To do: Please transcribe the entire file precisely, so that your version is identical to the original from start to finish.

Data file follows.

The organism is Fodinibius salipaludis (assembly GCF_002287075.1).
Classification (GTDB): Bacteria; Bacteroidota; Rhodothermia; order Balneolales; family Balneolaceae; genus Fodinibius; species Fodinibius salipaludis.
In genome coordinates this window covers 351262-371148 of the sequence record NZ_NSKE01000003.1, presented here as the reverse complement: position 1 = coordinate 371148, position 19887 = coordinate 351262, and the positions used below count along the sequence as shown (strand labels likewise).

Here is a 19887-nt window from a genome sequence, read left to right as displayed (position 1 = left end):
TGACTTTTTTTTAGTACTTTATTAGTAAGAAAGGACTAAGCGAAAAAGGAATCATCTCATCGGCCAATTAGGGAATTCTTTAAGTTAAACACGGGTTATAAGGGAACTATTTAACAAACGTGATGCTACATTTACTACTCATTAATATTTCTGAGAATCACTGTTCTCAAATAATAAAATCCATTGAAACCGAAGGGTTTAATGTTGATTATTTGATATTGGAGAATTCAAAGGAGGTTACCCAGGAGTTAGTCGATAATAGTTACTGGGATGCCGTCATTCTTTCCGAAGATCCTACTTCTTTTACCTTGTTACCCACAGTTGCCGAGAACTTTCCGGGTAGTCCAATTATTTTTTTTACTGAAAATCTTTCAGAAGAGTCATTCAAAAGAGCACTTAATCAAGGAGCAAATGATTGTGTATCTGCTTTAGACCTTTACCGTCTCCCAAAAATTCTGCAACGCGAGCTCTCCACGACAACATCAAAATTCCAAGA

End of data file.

The organism is Fodinibius salipaludis (assembly GCF_002287075.1).
Classification (GTDB): Bacteria; Bacteroidota; Rhodothermia; order Balneolales; family Balneolaceae; genus Fodinibius; species Fodinibius salipaludis.
In genome coordinates this window covers 351262-371148 of the sequence record NZ_NSKE01000003.1, presented here as the reverse complement: position 1 = coordinate 371148, position 19887 = coordinate 351262, and the positions used below count along the sequence as shown (strand labels likewise).

Here is a 19887-nt window from a genome sequence, read left to right as displayed (position 1 = left end):
TGACTTTTTTTTAGTACTTTATTAGTAAGAAAGGACTAAGCGAAAAAGGAATCATCTCATCGGCCAATTAGGGAATTCTTTAAGTTAAACACGGGTTATAAGGGAACTATTTAACAAACGTGATGCTACATTTACTACTCATTAATATTTCTGAGAATCACTGTTCTCAAATAATAAAATCCATTGAAACCGAAGGGTTTAATGTTGATTATTTGATATTGGAGAATTCAAAGGAGGTTACCCAGGAGTTAGTCGATAATAGTTACTGGGATGCCGTCATTCTTTCCGAAGATCCTACTTCTTTTACCTTGTTACCCACAGTTGCCGAGAACTTTCCGGGTAGTCCAATTATTTTTTTTACTGAAAATCTTTCAGAAGAGTCATTCAAAAGAGCACTTAATCAAGGAGCAAATGATTGTGTATCTGCTTTAGACCTTTACCGTCTCCCAAAAATTCTGCAACGCGAGCTCTCCACGACAACATCAAAATTCCAAGA